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Memorial Address: Wilfred Sampson Samuel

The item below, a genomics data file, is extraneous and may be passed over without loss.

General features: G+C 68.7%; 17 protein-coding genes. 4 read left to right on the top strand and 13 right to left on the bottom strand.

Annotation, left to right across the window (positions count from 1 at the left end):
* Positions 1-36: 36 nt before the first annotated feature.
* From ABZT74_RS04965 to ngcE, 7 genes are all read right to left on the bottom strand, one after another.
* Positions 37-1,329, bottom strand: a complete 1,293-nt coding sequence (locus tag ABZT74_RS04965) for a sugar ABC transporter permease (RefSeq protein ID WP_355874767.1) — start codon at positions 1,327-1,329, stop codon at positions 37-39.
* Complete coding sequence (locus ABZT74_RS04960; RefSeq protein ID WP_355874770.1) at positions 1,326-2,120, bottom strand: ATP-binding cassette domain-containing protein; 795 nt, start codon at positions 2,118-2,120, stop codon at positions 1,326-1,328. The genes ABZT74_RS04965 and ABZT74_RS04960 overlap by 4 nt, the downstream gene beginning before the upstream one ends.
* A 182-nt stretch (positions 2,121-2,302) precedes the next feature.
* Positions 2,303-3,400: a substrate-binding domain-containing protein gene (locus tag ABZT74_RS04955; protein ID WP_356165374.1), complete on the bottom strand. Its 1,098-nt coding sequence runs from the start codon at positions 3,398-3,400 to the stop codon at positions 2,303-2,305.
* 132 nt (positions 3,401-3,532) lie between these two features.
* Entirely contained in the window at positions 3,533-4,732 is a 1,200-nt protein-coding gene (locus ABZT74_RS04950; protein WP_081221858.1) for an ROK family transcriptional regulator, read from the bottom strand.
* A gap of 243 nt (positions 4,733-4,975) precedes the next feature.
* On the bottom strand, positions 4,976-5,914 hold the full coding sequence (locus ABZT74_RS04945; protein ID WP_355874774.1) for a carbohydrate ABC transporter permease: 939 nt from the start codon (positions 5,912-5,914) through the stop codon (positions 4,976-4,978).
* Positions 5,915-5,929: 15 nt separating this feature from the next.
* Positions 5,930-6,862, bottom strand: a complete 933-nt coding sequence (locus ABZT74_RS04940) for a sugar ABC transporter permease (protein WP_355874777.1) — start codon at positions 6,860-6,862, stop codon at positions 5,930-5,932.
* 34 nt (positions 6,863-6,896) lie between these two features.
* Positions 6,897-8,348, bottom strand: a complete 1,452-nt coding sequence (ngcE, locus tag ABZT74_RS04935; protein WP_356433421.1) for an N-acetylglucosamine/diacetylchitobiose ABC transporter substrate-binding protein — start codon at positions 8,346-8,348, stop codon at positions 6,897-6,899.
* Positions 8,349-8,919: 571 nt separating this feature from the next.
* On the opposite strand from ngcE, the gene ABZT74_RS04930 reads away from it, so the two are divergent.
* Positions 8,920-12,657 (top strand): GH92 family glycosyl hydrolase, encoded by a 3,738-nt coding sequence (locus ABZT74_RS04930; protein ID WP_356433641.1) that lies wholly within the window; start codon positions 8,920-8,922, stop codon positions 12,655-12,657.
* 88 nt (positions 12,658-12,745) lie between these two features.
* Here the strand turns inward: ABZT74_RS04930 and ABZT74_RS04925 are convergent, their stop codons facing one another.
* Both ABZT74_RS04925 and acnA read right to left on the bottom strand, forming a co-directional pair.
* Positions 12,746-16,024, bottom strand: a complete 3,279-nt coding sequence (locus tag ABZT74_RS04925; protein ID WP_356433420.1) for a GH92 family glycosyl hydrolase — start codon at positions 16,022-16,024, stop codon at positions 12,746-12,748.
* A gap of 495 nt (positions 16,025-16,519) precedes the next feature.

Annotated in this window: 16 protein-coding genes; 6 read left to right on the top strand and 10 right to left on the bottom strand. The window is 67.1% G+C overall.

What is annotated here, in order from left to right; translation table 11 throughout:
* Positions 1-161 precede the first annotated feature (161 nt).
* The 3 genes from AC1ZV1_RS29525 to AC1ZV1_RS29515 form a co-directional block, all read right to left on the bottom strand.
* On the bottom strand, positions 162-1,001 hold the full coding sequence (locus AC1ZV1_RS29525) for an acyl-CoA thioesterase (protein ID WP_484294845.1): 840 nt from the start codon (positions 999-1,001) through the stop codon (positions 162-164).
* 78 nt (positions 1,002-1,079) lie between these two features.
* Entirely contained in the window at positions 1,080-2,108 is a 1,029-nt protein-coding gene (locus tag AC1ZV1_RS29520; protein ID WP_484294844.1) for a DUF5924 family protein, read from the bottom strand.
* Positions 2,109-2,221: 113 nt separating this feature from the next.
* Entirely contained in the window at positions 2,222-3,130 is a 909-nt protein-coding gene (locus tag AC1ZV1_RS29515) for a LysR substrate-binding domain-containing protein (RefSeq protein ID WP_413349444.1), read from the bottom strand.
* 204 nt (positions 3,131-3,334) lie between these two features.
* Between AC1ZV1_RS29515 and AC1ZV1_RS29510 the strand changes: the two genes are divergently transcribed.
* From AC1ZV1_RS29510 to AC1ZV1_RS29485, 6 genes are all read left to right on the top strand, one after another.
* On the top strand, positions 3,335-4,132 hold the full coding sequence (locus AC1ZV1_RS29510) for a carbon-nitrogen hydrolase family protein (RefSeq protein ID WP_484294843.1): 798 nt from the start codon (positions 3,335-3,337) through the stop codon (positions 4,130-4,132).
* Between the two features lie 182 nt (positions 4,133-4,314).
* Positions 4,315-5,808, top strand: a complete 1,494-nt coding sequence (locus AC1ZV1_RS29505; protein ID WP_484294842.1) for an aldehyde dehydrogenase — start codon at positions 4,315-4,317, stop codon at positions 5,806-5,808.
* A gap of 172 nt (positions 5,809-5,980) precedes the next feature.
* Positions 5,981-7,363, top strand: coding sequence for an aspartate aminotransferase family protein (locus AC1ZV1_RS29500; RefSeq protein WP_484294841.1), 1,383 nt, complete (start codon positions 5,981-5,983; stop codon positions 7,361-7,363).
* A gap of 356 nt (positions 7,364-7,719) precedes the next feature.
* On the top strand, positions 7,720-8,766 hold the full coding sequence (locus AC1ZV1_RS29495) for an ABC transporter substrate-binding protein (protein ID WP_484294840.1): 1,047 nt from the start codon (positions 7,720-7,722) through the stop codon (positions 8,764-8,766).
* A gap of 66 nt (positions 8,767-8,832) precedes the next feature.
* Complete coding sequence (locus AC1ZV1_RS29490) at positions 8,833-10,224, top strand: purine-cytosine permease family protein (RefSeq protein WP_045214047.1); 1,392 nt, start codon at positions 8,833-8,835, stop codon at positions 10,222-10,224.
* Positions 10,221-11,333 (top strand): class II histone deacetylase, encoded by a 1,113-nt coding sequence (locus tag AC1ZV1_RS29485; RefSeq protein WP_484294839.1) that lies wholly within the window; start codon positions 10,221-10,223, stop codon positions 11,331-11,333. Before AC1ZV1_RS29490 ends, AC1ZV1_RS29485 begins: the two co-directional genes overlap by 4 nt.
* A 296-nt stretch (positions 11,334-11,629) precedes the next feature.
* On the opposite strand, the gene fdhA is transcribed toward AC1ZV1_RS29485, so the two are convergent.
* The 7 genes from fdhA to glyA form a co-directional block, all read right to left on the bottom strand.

<plain_text><page sequence="1">(III) WILFRED SAMPSON SAMUEL, F.S.A., F.R.Hist.S. By Cecil Roth1 IHAVE never had laid upon me a more heavy or a more grievous task than to convey to you here in words, so that it may be set down for the benefit of future generations in our Society, a portrait of the lovable personality of our dear departed friend, Wilfred Sampson Samuel, who died on 13th December, 1958 in his seventy-third year. The superficial record of his life was simple. He was born in London on 29th November, 1886. Fatherless from an early age, he was sent abroad for part of his education and then entered the old established family business of musical instrument manufacturers ; when the family sold the business in 1929, he became an Underwriting Member of Lloyds, henceforth having more leisure to indulge in the occupations which lay nearest to his heart. He served in the First World War in the Middle East and in France?at first as a driver in the Honourable Artillery Company, later as an intelligence officer on the General Staff (attached for a time to the Royal Air Force)?and in the second, he enlisted at the age of fifty-two and served in the Royal Naval Volunteer Reserve until the end of the war, doing distinguished service in the Intelligence Service in Canada. He was an upright, generous and devoted member of the Anglo-Jewish community, active in many organisations ; and in particular giving of his time and energy without stint, in the tragic period of the Nazi persecutions, to assist refugees from the Continent, many of whom owed their rehabilitation as self-supporting and self-respecting members of society in this country to him. AH this suggests a personality, but not interests, out of the ordinary run. But as it happened, Wilfred had the antiquarian's instinct: and this changed the course of his life. His love for the heritage of the past, and the example of his much-admired cousin Lionel Barnett, brought him as a young man to membership of the Spanish and Portuguese 1 Delivered before the Jewish Historical Society of England, on 15th January, 1959,</page><page sequence="2">MEMORIAL ADDRESSES 211 congregation in London, to which he was henceforth devotedly attached. It was natural for him, with his passion for antiquity, to try to discover more about this body's earliest days, before it entered into occupation of the beloved synagogue in Bevis Marks. Pains? taking detective-work led to his first piece of historical research?his brilliant identification of the long-forgotten site in Creechurch Lane of the First London Synagogue of the Resettlement, the subject of his first paper before the Jewish Historical Society, in December, 1922. This, based upon a prodigious variety of scattered manuscript and printed sources, put the history of the Resettlement of the Jews in England on a new footing and established many hitherto unsuspected facts of considerable significance relating to this period, so that indeed it became forthwith one of the corner-stones of modern Anglo-Jewish historiography. In this work, he found invaluable guidance in the parish rate-books, which he was the first to use for such purposes, thus beginning a new technique in Anglo-Jewish historical research?unthought of before him, though now regarded as a common-place. He was particularly interested in families and family history ("mishpochology", as he hybridically termed it); and his realisation that many of the old Anglo-Jewish families had close connexions with the West Indian islands brought him to his study of Barbados Jewry, a most important addition to the history of the Marrano Diaspora. His other major contributions to scholarship were interrelated with one another and with his personal interests in much the same fashion. Thus, this business-man antiquary gradually extended the scope of his researches, always on a conspicuously solid footing, into new areas, and his activities into new spheres. His enthusiasm was, for example, largely responsible for the creation of the Records Committee of the Spanish and Portugese congregation, of which he was throughout its existence the most zealous member. As a lover of Anglo-Jewish books, and of books in general, he long served as Chairman of the Library Committee of Jews' College, besides being very active for many years on the College Council. His experience and guidance proved indispensable to us too at the time of the great exhibition in the Victoria and Albert Museum in 1956 in celebration of the Tercentenary of the Resettlement of the Jews in England. As the years went on, his work became more and more known in wider and in academic circles, as was testified by the fact that at the time of his death he not only enjoyed the distinction of being a Fellow of the Society of Antiquaries, and of the Royal Historical Society but was also a member of the committees of the Society of Genealogists, of the Council for the Preservation of Business Archives and of the Records Preservation section of the British Records Association, and of the British Archaeological Association. The modest antiquary had thus become well-known and popular in the world of historical scholarship. It was not, however, his writings or his work on Committees that made him so memorable a figure in our midst, but his personality. He combined a prodigious memory with a prodigal intellectual generosity. When one made a find in Anglo Jewish history?and in much besides?one told Wilfred; when one needed information, one asked Wilfred; when a young beginner embarked on a piece of research, he consulted Wilfred; when a mature scholar finished a book, he not infrequently submitted it to Wilfred, who would read it through with meticulous care, make corrections and suggestions, bring the writer into touch with others whose personal knowledge or researches might be useful to him, and from then on intermittently bombarded him with letters and, in later years especially, closely-written postcards giving further references, suggestions, or titbits of information that had occurred to him. Presidents of the Jewish Historical Society came and went: but at the centre of Jewish Historical</page><page sequence="3">212 MEMORIAL ADDRESSES research Wilfred Samuel presided, always ready with encouragement, counsel, informa? tion and guidance. His competence in research work was enhanced by a remarkable linguistic range based on his early training, his German and French being almost perfect, while his Dutch, Spanish and Portuguese were adequate for all practical purposes. I can testify, too, to his mastery of Italian, though Tuscans to whom I introduced him were mystified sometimes by his strong Corfu accent?for his first teacher had been that curious and disreputable savant, familiar in London a generation ago, Lazzaro Bellelli, who hailed originally from that island. Because of this linguistic facility, Wilfred travelled widely on business when he was a member of the family firm, thus further enlarging his Jewish horizons : and everywhere he familiarised himself with local life and antiquities, as well as with the local beverages : for he was in those days a good deal of a gourmet. Enor? mously hospitable, he was particularly happy to bring students and antiquaries into touch with one another in his home, or to show honour at his table to the scholars of the passing generation whom others had, perhaps, begun to forget. He was generous to a degree, but eschewed any sort of publicity. When, for example, the report of the survival of the Marranos first reached England, he unostentatiously defrayed through the medium of the Anglo-Jewish Association the expenses of Lucien Wolf's mission of enquiry to Portugal: and he was I think seriously annoyed with me when, later on, in my History of the Marrams, I deliberately broke down his anonymity. His modest and self-effacing character made him refuse indeed to become our President, although time after time we pressed him to honour us by consenting to act in this capacity. The only communal institution over which he actually presided was the Jewish Museum. He spoke of himself as co-founder of this institution, but he was more. At the time when the Jewish Communal Centre was established at Woburn House, in 1932, 1 wrote to Sir Robert Waley-Cohen suggesting that space should be set aside in it for a Jewish Museum, such as existed in other important communities : he replied unenthusiastically that if I and my friends would like to rent accommodation there for the purpose, it could no doubt be arranged on reasonable terms. Wilfred, however, in his generous fashion saw in this proposal the possibility of establishing for my benefit (for I was then without any permanent employment and he thought that I might have become Curator) a unified Jewish central library, embodying also a Museum. Accordingly, he threw himself heart and soul into the project, which so far as the Museum was concerned he brought to magnificent completion : he was not in fact co-founder, but founder. From now on, his antiquarian interests took on a new dimension. He gave up every Sunday morning (and much besides) to the Museum, developed it, cherished it, and became through experiment and experience a notable expert on Jewish ritual art in all its branches, but especially where anything Anglo-Jewish was concerned ?for it was on this aspect, together with genealogical materials relating to Anglo-Jewry, that the Museum inevitably concentrated, perhaps excessively, under his guidance. It is pleasant to record that at the close of his life he was able to see firm hope for the perpetuation of the institution in its own home, after an interlude of perplexity, though he could not witness the actual inauguration. As we remember all this, and so much more besides, all of us here must feel a sense of personal loss : and outside the immediate family none more than I myself. I had been on intimate terms with Wilfred for little short of forty years, since I was an Oxford undergraduate. We had a community of interests shared in quite the same measure in those days by few others of the younger generation, and as it happens our specialist and</page><page sequence="4">MEMORIAL ADDRESSES 213 linguistic competence was to some extent complementary. He chose me therefore as his companion for his archaeological and historical expeditions, some of which were in due course to have durable results in one form or another. Sunday after Sunday we would sally out together (and it was never I who paid the expenses) to inspect the Anglo Judaica in the old Jews' College library in Queen's Square House, or to visit ancient cemeteries and copy the inscriptions, or to verify synagogue sites and relics, or to trace dispersed archives, or to visit the custodians of fading tradition whose recollections might be of historical significance. I still have the notes which he insisted on my taking down on such occasions, paralleling his own, sometimes of considerable value. In 1924, when I was working in Florence on my first book, The Last Florentine Republic, he came to spend a couple of weeks with me there, and we pursued the same routine : no wine was left untasted, no site of Jewish interest in the vicinity uninspected, no synagogue unvisited, no former Ghetto street unexplored, no cemetery unscrutinised, no custodian unrewarded, and none of the aged Jewish survivors of a past generation unconsulted. And, if these aged survivors were in need, there would be the usual unostentatious generosity, continuing through my intermediacy even after Wilfred returned home. And I am one only of those who remember him and his ebullient personallity in some such context. Goodbye, dear friend. We shall not look upon your like again.</page></plain_text>